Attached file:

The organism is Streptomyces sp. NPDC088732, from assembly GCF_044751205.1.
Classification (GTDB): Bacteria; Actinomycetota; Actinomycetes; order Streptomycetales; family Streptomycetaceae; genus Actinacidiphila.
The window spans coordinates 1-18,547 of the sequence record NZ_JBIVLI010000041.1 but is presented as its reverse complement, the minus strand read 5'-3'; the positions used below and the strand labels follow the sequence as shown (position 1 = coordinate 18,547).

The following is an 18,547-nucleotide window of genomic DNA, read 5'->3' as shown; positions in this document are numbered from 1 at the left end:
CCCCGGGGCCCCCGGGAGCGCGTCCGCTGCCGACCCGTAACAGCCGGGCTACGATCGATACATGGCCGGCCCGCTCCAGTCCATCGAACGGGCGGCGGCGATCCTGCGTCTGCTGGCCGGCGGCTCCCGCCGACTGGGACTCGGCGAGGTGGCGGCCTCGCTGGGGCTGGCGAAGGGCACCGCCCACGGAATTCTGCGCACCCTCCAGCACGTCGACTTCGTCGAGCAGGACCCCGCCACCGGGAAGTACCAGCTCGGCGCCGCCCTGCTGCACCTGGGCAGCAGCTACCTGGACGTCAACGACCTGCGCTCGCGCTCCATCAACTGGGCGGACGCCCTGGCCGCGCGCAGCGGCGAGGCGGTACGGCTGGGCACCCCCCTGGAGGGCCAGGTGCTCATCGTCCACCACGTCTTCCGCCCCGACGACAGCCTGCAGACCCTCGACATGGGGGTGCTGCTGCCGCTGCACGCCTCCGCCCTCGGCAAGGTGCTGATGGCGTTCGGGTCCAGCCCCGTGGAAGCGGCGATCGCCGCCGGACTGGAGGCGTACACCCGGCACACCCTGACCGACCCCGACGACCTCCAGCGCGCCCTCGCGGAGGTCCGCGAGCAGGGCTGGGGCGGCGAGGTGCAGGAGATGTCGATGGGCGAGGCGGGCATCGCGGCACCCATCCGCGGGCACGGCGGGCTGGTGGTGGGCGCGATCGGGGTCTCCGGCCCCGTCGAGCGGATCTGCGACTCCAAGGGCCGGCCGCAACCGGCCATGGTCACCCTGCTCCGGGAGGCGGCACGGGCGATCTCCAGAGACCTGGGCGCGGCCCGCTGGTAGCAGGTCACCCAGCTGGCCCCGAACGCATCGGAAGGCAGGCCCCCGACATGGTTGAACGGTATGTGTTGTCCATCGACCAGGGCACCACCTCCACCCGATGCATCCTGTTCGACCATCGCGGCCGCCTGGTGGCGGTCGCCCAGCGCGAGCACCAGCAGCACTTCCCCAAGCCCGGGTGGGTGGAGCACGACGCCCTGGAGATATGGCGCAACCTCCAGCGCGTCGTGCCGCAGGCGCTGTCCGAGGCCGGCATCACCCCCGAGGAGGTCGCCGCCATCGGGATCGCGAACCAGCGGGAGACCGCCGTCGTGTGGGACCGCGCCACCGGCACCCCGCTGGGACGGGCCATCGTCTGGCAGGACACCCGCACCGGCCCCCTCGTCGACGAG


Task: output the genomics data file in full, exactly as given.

The organism is Streptomyces sp. NPDC088732, from assembly GCF_044751205.1.
Classification (GTDB): Bacteria; Actinomycetota; Actinomycetes; order Streptomycetales; family Streptomycetaceae; genus Actinacidiphila.
The window spans coordinates 1-18,547 of the sequence record NZ_JBIVLI010000041.1 but is presented as its reverse complement, the minus strand read 5'-3'; the positions used below and the strand labels follow the sequence as shown (position 1 = coordinate 18,547).

The following is an 18,547-nucleotide window of genomic DNA, read 5'->3' as shown; positions in this document are numbered from 1 at the left end:
CCCCGGGGCCCCCGGGAGCGCGTCCGCTGCCGACCCGTAACAGCCGGGCTACGATCGATACATGGCCGGCCCGCTCCAGTCCATCGAACGGGCGGCGGCGATCCTGCGTCTGCTGGCCGGCGGCTCCCGCCGACTGGGACTCGGCGAGGTGGCGGCCTCGCTGGGGCTGGCGAAGGGCACCGCCCACGGAATTCTGCGCACCCTCCAGCACGTCGACTTCGTCGAGCAGGACCCCGCCACCGGGAAGTACCAGCTCGGCGCCGCCCTGCTGCACCTGGGCAGCAGCTACCTGGACGTCAACGACCTGCGCTCGCGCTCCATCAACTGGGCGGACGCCCTGGCCGCGCGCAGCGGCGAGGCGGTACGGCTGGGCACCCCCCTGGAGGGCCAGGTGCTCATCGTCCACCACGTCTTCCGCCCCGACGACAGCCTGCAGACCCTCGACATGGGGGTGCTGCTGCCGCTGCACGCCTCCGCCCTCGGCAAGGTGCTGATGGCGTTCGGGTCCAGCCCCGTGGAAGCGGCGATCGCCGCCGGACTGGAGGCGTACACCCGGCACACCCTGACCGACCCCGACGACCTCCAGCGCGCCCTCGCGGAGGTCCGCGAGCAGGGCTGGGGCGGCGAGGTGCAGGAGATGTCGATGGGCGAGGCGGGCATCGCGGCACCCATCCGCGGGCACGGCGGGCTGGTGGTGGGCGCGATCGGGGTCTCCGGCCCCGTCGAGCGGATCTGCGACTCCAAGGGCCGGCCGCAACCGGCCATGGTCACCCTGCTCCGGGAGGCGGCACGGGCGATCTCCAGAGACCTGGGCGCGGCCCGCTGGTAGCAGGTCACCCAGCTGGCCCCGAACGCATCGGAAGGCAGGCCCCCGACATGGTTGAACGGTATGTGTTGTCCATCGACCAGGGCACCACCTCCACCCGATGCATCCTGTTCGACCATCGCGGCCGCCTGGTGGCGGTCGCCCAGCGCGAGCACCAGCAGCACTTCCCCAAGCCCGGGTGGGTGGAGCACGACGCCCTGGAGATATGGCGCAACCTCCAGCGCGTCGTGCCGCAGGCGCTGTCCGAGGCCGGCATCACCCCCGAGGAGGTCGCCGCCATCGGGATCGCGAACCAGCGGGAGACCGCCGTCGTGTGGGACCGCGCCACCGGCACCCCGCTGGGACGGGCCATCGTCTGGCAGGACACCCGCACCGGCCCCCTCGTCGACGAG